Monday, May 26, 2014

Of Binary Bombs (part 4)

Part 3 of this series explored phase_3 of this riddle which marked the first phase that accepted more than a single correct input sequence. Here I'll continue with the next phase: sym.phase_4.

At first, some arguments are loaded onto the stack to prep for a call to sscanf but rather than an immediate string as the format string argument, an address is provided. Recall in in phase_2 that we could get a hint of the input by printing str._d_d_d_d_d_d (ps @ str._d_d_d_d_d_d) - here we need to understand the arguments to sscanf a little to know that the address 0x8049808 should contain a format string. Indeed, it does (ps @ 0x8049808 yields %d) - our input string needs to be a number. That number needs to be larger than 0.

    cmp dword [ebp-0x4], 0x0
    jg 0x8048d0e

After the input is checked, its value is pushed to the stack and control is passed to sym.func4.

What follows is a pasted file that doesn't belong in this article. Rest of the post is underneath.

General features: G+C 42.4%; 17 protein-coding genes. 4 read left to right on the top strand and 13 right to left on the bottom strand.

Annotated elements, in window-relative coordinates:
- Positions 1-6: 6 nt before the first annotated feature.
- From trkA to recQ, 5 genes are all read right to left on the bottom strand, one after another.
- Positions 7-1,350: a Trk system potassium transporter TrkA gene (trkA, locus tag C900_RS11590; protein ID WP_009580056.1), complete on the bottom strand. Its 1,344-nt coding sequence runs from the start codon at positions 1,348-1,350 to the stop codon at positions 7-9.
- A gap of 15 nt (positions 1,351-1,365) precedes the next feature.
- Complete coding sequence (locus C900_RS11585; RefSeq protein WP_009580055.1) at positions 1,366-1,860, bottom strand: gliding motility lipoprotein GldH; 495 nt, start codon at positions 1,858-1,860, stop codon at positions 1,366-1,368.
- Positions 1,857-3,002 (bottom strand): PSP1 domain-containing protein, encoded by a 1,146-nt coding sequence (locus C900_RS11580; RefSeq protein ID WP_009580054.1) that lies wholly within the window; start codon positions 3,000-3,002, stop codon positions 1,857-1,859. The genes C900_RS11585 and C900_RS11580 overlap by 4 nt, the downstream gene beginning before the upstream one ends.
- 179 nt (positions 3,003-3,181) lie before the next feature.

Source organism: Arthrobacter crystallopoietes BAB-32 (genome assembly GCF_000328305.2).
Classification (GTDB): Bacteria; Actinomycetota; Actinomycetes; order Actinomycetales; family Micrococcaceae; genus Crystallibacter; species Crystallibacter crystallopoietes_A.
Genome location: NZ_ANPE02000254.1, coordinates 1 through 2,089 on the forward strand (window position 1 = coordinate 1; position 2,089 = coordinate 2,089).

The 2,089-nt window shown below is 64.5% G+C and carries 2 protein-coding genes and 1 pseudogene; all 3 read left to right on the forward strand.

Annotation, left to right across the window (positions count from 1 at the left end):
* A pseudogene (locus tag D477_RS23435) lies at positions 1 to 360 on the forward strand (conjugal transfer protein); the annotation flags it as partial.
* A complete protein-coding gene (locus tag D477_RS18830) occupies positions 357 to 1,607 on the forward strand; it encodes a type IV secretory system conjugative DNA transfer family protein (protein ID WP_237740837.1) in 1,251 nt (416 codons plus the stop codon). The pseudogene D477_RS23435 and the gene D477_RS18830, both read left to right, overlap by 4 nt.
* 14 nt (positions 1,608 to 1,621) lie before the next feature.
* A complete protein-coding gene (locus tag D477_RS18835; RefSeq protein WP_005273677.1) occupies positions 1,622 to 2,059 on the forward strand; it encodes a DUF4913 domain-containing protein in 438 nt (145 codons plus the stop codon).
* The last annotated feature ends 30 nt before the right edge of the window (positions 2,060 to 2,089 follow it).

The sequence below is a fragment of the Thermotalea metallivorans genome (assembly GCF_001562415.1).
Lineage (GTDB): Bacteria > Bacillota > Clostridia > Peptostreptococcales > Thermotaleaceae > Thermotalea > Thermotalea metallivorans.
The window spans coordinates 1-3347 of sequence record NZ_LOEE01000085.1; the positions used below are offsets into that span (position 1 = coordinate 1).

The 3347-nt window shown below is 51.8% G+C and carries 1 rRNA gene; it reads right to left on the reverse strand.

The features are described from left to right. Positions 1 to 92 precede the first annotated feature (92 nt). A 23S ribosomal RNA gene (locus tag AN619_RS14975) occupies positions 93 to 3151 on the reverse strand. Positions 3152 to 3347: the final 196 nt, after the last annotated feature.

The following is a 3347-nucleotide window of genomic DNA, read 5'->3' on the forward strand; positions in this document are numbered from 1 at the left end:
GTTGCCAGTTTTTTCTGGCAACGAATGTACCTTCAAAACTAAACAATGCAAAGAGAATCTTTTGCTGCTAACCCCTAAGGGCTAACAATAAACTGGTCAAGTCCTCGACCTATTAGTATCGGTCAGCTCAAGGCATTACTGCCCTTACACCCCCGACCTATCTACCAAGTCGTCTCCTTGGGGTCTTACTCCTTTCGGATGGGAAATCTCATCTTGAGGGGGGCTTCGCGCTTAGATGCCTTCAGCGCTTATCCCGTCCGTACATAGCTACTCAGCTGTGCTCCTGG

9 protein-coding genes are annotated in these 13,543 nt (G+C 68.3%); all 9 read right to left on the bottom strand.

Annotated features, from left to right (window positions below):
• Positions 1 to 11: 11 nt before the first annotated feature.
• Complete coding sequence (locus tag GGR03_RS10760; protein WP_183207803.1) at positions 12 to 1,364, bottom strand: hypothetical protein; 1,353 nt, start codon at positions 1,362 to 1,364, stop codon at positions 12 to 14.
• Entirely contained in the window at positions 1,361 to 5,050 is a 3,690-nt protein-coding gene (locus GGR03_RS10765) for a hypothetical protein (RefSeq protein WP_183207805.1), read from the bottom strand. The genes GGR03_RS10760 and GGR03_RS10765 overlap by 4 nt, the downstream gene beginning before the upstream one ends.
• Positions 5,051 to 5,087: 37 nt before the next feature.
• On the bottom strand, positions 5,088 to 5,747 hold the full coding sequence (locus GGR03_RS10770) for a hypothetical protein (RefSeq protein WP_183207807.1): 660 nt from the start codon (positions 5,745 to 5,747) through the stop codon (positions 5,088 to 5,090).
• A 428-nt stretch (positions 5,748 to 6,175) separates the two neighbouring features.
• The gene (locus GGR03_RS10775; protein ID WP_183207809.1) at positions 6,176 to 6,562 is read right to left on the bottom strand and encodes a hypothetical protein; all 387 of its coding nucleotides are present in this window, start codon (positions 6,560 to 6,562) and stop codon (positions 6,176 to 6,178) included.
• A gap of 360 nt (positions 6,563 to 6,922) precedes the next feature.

The second requirement of our input is now revealed:

    cmp ebx, 0x1
    jle 0x8048cd0

For values larger than 1 sym.func4 is called recursively.

    lea eax, [ebx-0x1]
    push eax
    call sym.func4

So the input value to sym.func4 (our input, initially) is decremented by 1 and passed to the recursive call. The result of that call is saved to esi and then sym.func4 is called recursively yet again - this time after decrementing the input by 2.

    lea eax, [ebx-0x2]
    push eax
    call sym.func4

The return value of the second recursion is added to the result of the first and that sum becomes the return value of this depth of the recursive call. In C, this looks something like:

int func4 (int n) {
    if (n < 2) { return 1; }
    return func4 (n - 1) + func4 (n - 2);

Back in sym.phase_4 there is the following check:

    cmp eax, 0x37

The input, when fed to sym.func4, should return 55. The recursion of n-1 + n-2 is one way to calculate the Fibonacci number at index n. That, coupled with the fact that 55 is a Fibonacci number, allows us to derive the necessary input value of 9.